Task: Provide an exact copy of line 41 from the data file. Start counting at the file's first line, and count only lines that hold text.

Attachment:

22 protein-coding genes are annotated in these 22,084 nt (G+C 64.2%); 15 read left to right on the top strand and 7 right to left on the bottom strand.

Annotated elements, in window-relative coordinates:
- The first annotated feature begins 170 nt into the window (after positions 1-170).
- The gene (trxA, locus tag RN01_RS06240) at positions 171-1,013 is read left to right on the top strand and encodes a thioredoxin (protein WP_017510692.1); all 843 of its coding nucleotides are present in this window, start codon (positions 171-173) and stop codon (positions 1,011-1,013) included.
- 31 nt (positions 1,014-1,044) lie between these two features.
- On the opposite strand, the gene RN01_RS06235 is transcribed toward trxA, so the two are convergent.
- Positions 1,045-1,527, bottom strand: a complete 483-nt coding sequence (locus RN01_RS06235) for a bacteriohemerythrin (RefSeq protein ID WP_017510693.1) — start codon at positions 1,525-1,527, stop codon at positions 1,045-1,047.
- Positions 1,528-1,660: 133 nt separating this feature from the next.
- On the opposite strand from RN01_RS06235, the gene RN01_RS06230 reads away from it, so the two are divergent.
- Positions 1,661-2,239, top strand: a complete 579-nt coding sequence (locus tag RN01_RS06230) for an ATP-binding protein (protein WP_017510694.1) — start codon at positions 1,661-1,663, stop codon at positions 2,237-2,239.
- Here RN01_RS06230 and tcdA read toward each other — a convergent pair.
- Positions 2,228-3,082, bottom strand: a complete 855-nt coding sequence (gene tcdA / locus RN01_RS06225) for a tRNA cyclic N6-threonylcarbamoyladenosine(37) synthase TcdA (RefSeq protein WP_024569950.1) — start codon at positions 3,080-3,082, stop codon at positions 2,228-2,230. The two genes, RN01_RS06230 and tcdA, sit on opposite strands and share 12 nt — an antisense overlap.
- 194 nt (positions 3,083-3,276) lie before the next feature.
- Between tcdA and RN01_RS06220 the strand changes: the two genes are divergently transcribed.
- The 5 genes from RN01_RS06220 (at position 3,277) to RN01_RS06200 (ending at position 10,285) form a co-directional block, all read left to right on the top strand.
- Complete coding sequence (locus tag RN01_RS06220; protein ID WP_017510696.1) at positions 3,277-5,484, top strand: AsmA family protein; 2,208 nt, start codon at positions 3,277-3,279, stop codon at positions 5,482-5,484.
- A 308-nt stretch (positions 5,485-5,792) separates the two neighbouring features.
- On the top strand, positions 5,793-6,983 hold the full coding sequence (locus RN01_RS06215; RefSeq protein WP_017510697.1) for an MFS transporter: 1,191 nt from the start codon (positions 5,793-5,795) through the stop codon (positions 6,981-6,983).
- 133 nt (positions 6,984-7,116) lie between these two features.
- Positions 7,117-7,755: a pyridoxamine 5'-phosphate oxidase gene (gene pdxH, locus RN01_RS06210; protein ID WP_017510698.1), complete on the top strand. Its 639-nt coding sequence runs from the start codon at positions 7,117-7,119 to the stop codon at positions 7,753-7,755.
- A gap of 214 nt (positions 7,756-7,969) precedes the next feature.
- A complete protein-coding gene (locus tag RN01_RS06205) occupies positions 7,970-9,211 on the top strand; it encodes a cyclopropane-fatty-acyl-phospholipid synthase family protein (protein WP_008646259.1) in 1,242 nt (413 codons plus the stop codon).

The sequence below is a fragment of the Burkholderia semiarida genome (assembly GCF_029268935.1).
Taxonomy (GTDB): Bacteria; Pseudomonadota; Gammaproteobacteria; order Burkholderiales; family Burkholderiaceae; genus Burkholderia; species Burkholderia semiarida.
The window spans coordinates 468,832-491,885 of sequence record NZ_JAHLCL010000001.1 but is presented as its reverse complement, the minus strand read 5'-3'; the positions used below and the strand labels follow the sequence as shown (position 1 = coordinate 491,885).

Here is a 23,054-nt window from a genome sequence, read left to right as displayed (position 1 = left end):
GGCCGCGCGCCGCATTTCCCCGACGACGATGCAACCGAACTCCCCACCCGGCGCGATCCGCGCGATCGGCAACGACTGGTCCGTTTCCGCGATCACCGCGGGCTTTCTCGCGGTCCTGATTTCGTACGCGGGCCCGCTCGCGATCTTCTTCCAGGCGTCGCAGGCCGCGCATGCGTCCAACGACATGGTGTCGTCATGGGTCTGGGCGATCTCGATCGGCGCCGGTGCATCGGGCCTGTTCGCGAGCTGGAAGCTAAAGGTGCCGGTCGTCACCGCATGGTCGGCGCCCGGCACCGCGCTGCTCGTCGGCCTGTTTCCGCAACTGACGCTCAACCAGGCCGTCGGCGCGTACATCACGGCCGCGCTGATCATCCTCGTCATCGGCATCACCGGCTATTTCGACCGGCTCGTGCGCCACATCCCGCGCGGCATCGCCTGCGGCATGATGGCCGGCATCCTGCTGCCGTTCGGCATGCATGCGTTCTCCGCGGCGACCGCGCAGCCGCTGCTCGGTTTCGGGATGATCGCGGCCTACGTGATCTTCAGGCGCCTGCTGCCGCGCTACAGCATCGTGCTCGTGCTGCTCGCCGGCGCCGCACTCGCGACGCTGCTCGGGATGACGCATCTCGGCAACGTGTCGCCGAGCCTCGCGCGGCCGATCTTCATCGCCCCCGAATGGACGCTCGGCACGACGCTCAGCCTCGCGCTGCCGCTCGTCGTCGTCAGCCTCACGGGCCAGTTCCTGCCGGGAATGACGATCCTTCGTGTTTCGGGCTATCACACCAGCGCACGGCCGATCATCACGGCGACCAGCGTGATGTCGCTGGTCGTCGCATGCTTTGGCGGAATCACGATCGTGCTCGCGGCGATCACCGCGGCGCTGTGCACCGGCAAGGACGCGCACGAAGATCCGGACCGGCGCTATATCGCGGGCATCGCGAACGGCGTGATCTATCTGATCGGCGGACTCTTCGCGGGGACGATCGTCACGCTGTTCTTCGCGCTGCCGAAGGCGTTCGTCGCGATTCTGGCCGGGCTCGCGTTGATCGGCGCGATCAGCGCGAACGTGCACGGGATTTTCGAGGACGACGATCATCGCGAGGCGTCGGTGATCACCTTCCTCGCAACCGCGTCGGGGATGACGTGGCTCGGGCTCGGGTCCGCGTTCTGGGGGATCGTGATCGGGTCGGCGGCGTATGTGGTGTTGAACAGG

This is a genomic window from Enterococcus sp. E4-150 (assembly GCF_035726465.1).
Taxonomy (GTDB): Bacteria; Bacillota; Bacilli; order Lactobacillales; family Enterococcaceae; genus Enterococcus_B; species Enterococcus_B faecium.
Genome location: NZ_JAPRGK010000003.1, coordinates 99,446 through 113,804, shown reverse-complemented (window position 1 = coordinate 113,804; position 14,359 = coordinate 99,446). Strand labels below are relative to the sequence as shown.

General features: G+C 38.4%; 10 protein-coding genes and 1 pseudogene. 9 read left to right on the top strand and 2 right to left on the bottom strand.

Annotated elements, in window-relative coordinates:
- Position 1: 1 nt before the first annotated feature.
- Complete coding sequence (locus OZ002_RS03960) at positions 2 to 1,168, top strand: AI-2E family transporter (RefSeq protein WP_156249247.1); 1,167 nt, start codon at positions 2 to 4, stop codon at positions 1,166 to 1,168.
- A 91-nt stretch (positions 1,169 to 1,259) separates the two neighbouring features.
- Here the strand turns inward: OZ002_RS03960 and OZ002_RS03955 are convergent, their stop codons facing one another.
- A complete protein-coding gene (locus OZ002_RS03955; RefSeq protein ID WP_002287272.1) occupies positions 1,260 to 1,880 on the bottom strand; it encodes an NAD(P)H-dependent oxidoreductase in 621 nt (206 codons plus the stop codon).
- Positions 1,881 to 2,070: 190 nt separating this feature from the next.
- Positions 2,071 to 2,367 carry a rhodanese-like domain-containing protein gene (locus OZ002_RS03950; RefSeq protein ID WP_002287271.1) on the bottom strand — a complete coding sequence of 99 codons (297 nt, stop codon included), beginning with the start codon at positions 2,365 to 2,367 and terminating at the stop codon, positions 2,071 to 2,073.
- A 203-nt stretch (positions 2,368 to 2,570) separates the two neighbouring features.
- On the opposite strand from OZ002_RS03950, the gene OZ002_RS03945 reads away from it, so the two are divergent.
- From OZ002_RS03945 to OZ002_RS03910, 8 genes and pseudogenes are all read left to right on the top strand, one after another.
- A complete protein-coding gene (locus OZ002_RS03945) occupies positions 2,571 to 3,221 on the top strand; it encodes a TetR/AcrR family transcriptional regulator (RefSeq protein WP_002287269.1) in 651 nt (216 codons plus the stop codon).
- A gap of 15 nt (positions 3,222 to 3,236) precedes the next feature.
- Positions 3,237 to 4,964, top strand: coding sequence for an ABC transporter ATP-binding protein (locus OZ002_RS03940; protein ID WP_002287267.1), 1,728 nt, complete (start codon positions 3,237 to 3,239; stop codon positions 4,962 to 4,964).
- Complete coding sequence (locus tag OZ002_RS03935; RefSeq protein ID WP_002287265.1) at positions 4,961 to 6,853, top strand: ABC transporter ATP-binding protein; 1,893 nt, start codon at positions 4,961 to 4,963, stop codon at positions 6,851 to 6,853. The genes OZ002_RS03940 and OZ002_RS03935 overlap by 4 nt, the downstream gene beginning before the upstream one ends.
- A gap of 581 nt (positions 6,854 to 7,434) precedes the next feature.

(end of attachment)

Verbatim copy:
- On the opposite strand from OZ002_RS03950, the gene OZ002_RS03945 reads away from it, so the two are divergent.